What does quality in healthcare now mean, how is it measured around the world and how well do the NHS's systems measure up globally? Simon Leary and Rachel Abbott report

If there is a single thing on which patients, doctors and health policy planners agree when it comes to health system reform, it is that everyone wants the highest possible quality in care. But what does high quality look like? Without clear definitions, it is not surprising the quest becomes a conundrum - a universal and complex issue with no easy solution.

PricewaterhouseCoopers' Health Research Institute has examined quality improvement efforts in more than 10 countries, interviewing over 50 industry leaders. It found there were no quick wins but also that innovative groups and individuals are making healthcare better, safer and more accessible. These experiences are collected in a report, The Quality Conundrum: practical approaches for enhancing patient care.

Everyone's problem

A wide variety of health systems and political environments around the world makes for numerous models of accountability when it comes to quality in healthcare. Despite international differences, experts interviewed for the report emphasised that quality is everyone's problem and responsibility.

In many countries the onus has shifted with the financial and political environments surrounding healthcare. For example, quality programmes are largely run by independent and clinician-led groups in the Netherlands, where the medical profession has a long-honoured tradition of professional self-regulation. In the US and the UK, reports about medical error and high-profile scandals such as the Shipman case have made patients wary, and demands for greater government regulation have grown.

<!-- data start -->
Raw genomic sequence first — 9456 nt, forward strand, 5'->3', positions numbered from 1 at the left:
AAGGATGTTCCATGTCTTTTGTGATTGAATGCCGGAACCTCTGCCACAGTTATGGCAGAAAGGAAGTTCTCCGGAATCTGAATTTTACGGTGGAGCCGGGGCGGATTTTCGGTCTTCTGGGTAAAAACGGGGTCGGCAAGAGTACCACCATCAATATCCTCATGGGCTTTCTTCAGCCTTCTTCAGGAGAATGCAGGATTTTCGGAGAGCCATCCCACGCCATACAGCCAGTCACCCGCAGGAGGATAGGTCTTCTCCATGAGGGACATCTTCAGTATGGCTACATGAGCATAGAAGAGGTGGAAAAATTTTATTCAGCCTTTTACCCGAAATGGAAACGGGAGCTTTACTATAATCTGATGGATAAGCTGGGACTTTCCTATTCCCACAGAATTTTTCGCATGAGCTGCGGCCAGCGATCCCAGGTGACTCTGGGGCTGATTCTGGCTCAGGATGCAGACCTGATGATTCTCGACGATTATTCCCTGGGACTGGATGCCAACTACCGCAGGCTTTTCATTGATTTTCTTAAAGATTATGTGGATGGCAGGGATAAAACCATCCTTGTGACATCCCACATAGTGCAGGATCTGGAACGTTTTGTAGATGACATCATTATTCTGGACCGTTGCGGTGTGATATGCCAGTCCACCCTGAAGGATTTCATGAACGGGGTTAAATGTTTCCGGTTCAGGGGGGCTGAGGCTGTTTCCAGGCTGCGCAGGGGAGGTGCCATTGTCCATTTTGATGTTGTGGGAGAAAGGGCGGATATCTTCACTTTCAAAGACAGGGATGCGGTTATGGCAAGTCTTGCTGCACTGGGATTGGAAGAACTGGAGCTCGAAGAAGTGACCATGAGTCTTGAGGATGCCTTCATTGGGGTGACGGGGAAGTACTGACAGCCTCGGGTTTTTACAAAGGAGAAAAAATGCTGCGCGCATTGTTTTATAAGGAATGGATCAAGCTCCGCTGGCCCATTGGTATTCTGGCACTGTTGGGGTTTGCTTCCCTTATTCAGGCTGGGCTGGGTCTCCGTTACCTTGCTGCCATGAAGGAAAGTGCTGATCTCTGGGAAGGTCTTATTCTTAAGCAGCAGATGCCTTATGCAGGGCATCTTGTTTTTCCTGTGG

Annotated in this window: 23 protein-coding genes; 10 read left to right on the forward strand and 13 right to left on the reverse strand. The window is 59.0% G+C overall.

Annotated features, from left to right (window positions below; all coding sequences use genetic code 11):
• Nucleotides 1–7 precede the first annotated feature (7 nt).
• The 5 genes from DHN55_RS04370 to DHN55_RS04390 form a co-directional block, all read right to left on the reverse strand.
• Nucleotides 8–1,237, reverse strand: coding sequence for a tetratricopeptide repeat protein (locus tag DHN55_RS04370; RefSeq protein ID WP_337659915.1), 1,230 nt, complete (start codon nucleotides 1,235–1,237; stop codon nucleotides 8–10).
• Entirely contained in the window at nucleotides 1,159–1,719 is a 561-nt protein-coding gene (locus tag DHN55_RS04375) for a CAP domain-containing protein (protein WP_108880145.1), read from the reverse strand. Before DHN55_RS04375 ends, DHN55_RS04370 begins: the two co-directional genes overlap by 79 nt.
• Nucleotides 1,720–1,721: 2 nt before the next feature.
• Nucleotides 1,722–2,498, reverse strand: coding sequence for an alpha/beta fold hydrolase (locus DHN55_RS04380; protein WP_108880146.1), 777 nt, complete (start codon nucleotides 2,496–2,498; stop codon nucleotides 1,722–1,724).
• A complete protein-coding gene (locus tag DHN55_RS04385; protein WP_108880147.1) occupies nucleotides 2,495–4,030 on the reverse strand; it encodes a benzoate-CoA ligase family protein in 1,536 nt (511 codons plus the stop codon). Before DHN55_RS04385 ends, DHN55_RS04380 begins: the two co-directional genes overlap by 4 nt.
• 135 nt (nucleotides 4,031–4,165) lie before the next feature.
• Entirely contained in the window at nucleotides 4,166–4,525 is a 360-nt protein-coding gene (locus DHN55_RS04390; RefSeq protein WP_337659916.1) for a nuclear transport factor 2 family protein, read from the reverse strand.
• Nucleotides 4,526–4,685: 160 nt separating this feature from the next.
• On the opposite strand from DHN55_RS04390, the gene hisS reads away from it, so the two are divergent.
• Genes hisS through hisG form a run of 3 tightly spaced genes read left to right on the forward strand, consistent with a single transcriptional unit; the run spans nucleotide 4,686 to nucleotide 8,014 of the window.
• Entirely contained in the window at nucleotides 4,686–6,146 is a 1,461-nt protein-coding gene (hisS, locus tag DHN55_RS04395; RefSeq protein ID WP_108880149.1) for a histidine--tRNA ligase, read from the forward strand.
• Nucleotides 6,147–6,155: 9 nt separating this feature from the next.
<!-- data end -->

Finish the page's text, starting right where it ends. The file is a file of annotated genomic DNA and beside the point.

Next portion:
The true cost of factors like medical error and infection, delayed or denied treatment or forgotten test results is almost impossible to quantify. What is certain is that everyone bears these costs.

The good news is that every organisation and person in the NHS has the power to make a substantial difference to how patients are treated. The best systems have physician-led quality programmes, patient survey programmes and active patient groups working alongside Department of Health initiatives.

More than safety

It is easiest to think of quality as the absence of medical error, and indeed it is a critical component. Despite increasing international attention to patient safety over the past five to 10 years, medical error, hospital-acquired infections and other threats to safety remain common.

Ongoing media attention to HAIs keeps patient safety issues in the public eye and encourages continued attention to the issue from managers and regulators. Experts are quick to point out, however, that monitoring and publicising medical error, HAIs and so on is not enough; incentives are needed to seek out and rapidly implement solutions that genuinely help patients.

Strategic purchasing

The World Health Organisation's 2000 world health report identified strategic purchasing as a powerful tool for health system improvement. Directly linking financial incentives to quality may be the most effective road to quality but it is also the most challenging and complex.

The PricewaterhouseCoopers survey found that when commissioning happens at a local level, pay-for-performance schemes are often applied selectively by region and a national or system-wide approach is more effective in influencing quality.